Norton Juster’s ‘Phantom Tollbooth’ is just such a timeless delight. I discovered it when I was studying in New York University, got a used copy of the book from my favourite bookstore – Strand Bookstore. It was about the adventures of a boy named Milo who went into some kind of fantasy land.
At one point, Milo meets a boy named Alec who belongs to a group of humans who grows downwards. So Alec actually floats in the air because his head is where it is at the level of his full-grown height. Alec thinks Milo is a strange type of human because ‘his perspective changes as he grows‘. Because Alec’s perspective is always the same (‘the grown up view’) through his life.
At the end of some further interactions and adventures, Milo decided he’d like to continue seeings things as a child, because it’s not so far to fall. The interplay between the literal and figurative meanings of words throughout the book is brilliant and the story has so much practical wisdom about reality which we never quite escape from in life.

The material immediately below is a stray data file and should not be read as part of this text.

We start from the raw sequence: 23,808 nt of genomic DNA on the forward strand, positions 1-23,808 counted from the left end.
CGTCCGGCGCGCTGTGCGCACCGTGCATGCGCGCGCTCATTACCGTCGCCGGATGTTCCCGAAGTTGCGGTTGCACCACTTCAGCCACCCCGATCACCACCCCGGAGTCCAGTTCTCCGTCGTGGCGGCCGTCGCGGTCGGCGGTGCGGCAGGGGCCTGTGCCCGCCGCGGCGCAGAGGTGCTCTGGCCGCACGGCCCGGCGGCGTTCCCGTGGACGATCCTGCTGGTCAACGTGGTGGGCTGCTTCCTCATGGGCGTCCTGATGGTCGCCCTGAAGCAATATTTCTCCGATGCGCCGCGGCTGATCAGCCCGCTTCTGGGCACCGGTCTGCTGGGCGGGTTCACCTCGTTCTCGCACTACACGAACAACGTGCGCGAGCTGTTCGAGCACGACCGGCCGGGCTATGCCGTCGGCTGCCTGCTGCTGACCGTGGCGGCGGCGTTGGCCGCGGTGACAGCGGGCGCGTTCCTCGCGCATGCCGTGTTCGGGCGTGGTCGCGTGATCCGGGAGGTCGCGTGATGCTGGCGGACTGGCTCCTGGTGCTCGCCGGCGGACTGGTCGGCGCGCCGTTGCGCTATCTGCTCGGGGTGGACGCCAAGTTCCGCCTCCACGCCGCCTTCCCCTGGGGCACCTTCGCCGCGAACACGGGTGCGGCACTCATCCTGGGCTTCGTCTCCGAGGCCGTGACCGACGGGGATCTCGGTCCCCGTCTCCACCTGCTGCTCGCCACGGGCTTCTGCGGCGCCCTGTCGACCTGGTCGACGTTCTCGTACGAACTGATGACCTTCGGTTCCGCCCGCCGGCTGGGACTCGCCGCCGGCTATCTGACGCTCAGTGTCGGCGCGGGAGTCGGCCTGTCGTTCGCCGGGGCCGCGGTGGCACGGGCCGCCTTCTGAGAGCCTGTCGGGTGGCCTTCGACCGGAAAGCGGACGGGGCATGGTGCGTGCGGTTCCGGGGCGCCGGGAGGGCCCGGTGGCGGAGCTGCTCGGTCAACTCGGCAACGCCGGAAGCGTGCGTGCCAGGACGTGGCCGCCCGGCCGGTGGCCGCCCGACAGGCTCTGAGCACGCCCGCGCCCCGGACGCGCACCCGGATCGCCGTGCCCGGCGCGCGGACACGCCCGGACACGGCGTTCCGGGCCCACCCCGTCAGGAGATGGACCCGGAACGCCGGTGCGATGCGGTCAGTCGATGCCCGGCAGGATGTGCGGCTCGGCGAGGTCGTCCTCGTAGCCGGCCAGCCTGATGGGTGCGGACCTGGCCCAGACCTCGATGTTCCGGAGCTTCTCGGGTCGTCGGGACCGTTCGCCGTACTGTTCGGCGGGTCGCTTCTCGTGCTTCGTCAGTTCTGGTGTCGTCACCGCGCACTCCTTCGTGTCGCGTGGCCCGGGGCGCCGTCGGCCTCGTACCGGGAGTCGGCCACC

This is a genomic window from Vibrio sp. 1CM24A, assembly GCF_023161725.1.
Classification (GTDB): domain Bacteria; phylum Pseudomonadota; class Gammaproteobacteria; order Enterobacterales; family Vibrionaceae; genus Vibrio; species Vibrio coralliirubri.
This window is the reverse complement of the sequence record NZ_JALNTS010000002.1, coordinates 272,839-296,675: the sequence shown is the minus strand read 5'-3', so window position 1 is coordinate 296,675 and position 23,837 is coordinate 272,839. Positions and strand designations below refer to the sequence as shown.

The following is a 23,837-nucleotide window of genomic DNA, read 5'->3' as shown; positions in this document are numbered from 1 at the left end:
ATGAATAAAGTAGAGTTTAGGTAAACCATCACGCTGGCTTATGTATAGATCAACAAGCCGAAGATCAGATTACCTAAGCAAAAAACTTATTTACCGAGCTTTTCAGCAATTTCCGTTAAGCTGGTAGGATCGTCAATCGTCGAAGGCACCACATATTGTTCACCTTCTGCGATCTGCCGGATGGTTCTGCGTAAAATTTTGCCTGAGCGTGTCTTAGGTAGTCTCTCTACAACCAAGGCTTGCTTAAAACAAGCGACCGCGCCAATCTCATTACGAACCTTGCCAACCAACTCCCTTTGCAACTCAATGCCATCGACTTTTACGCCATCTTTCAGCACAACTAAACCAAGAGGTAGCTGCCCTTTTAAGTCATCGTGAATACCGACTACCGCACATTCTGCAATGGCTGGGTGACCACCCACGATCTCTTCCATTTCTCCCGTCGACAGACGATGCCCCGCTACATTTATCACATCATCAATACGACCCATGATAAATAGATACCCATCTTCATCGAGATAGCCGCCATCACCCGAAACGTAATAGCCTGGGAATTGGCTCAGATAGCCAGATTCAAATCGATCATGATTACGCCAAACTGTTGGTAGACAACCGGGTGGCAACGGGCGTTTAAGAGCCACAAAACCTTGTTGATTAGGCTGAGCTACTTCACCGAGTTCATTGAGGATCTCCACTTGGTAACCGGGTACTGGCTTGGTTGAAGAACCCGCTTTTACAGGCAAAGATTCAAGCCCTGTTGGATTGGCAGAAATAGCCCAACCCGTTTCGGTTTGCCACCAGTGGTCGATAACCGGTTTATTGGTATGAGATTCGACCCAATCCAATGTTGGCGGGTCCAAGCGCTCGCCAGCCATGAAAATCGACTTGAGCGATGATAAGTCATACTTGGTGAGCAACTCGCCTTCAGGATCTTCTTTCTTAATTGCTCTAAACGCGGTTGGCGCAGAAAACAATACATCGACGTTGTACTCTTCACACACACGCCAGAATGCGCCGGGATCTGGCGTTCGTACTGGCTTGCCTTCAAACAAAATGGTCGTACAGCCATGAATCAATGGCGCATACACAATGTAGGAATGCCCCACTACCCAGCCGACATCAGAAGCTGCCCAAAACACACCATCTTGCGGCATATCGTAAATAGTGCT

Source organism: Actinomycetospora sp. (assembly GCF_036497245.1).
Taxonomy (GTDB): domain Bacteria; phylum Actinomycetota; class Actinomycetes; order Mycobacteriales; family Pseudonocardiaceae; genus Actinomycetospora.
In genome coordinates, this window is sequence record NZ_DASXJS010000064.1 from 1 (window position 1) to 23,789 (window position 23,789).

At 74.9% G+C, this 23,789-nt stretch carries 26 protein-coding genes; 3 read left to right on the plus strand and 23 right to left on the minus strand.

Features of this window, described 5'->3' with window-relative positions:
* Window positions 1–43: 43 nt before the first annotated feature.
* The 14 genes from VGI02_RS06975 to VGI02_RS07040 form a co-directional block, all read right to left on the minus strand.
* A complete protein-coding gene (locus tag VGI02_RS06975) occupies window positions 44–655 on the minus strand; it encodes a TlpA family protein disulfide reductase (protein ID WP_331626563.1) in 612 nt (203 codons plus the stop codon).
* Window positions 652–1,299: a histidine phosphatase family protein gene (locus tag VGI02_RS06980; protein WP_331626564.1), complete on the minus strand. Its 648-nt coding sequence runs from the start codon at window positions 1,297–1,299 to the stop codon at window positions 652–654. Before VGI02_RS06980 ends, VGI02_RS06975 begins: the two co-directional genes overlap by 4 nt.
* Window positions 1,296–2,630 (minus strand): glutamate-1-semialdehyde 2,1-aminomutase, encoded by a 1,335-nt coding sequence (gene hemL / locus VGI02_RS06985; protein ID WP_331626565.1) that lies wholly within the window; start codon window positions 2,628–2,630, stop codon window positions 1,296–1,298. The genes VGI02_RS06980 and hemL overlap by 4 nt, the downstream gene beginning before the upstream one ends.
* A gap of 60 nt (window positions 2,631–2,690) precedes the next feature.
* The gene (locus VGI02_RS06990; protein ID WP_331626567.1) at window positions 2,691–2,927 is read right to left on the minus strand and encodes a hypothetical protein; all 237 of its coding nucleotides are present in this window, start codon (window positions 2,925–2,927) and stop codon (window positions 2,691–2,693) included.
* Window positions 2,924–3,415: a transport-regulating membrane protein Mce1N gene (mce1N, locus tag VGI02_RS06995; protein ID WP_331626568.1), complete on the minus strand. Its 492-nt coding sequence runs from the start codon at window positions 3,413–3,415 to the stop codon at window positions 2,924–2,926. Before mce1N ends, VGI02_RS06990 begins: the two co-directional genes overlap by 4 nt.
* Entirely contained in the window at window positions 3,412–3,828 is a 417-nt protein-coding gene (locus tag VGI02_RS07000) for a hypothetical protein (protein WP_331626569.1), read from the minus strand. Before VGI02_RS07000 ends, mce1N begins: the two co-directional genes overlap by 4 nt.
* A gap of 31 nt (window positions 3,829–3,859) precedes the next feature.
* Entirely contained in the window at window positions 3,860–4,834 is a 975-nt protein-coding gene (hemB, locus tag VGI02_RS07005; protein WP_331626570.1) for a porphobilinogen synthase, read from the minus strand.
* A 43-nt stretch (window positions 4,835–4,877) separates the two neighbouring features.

And yes, I think as we grow, we become afraid of falling, we think so highly of ourselves. Yet the more we want to be put on the pedestal, the less we are willing to try, take appropriate risks, and some day, we just decide to stop thinking altogether and just follow. Because we imagine, there are ‘guarantees’ of what comes at the end if we’d just follow. That tends to be where things start to go wrong.